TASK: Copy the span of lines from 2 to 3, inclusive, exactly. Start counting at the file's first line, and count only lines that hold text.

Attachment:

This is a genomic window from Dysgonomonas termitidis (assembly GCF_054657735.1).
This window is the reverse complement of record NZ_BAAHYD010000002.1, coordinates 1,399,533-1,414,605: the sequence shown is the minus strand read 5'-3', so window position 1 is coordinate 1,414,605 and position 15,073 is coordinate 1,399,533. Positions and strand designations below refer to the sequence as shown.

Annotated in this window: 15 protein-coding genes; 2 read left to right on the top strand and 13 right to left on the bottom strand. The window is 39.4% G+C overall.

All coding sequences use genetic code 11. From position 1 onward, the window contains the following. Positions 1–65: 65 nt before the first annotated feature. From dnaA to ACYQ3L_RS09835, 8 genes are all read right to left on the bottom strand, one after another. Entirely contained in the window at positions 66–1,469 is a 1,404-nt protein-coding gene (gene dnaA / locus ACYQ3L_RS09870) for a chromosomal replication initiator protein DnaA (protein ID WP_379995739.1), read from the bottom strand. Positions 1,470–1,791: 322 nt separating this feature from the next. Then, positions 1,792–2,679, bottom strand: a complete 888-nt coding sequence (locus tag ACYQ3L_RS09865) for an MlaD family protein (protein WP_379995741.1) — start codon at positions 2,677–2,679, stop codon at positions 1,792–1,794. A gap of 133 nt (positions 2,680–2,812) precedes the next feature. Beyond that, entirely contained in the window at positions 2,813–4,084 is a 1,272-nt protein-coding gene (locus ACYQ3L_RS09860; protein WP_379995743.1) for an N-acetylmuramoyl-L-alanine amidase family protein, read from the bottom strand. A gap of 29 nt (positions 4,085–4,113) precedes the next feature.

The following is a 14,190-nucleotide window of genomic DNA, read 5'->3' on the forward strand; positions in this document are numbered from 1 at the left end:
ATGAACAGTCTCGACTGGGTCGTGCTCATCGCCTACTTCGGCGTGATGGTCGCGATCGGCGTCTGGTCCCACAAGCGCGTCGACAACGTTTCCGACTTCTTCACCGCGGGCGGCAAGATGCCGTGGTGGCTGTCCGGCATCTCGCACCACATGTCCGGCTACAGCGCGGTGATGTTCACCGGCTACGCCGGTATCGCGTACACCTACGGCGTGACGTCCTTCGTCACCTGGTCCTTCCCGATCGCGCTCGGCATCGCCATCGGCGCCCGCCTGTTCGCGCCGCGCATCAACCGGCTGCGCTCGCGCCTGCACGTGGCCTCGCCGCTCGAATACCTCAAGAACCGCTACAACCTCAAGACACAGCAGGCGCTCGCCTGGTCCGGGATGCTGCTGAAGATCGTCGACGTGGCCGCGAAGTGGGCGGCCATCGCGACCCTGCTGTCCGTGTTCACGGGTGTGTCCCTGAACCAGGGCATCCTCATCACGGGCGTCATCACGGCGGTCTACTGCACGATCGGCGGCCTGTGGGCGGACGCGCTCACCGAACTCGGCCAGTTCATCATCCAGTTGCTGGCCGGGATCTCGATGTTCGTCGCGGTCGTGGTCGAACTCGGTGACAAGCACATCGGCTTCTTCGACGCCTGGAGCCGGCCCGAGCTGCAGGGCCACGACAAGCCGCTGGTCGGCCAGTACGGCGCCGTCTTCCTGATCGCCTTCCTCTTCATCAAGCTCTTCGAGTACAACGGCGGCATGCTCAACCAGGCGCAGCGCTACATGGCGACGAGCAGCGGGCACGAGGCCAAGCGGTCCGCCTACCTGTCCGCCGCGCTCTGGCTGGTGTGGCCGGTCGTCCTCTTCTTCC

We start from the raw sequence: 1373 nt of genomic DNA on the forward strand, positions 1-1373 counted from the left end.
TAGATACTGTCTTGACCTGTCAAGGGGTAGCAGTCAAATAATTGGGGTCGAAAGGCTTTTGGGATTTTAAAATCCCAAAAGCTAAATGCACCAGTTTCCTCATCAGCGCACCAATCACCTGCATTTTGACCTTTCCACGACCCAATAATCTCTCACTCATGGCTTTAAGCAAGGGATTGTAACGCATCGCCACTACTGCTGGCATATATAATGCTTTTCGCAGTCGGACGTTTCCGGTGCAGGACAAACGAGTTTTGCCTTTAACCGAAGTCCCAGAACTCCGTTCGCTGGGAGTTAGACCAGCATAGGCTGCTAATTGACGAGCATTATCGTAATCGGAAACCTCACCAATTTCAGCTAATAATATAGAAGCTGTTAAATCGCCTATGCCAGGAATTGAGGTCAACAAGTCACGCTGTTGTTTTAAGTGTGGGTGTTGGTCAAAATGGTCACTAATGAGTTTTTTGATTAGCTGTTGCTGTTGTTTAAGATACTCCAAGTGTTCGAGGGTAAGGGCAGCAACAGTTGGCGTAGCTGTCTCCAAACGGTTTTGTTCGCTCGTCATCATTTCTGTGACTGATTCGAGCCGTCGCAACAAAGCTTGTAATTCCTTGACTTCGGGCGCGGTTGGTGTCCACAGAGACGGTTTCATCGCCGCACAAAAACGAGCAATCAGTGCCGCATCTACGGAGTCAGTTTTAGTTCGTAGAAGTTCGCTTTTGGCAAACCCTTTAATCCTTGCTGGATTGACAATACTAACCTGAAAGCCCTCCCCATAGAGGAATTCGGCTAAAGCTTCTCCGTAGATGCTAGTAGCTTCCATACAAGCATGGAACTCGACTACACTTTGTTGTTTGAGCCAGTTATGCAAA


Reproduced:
This window is the reverse complement of record NZ_BAAHYD010000002.1, coordinates 1,399,533-1,414,605: the sequence shown is the minus strand read 5'-3', so window position 1 is coordinate 1,414,605 and position 15,073 is coordinate 1,399,533. Positions and strand designations below refer to the sequence as shown.

Annotated in this window: 15 protein-coding genes; 2 read left to right on the top strand and 13 right to left on the bottom strand. The window is 39.4% G+C overall.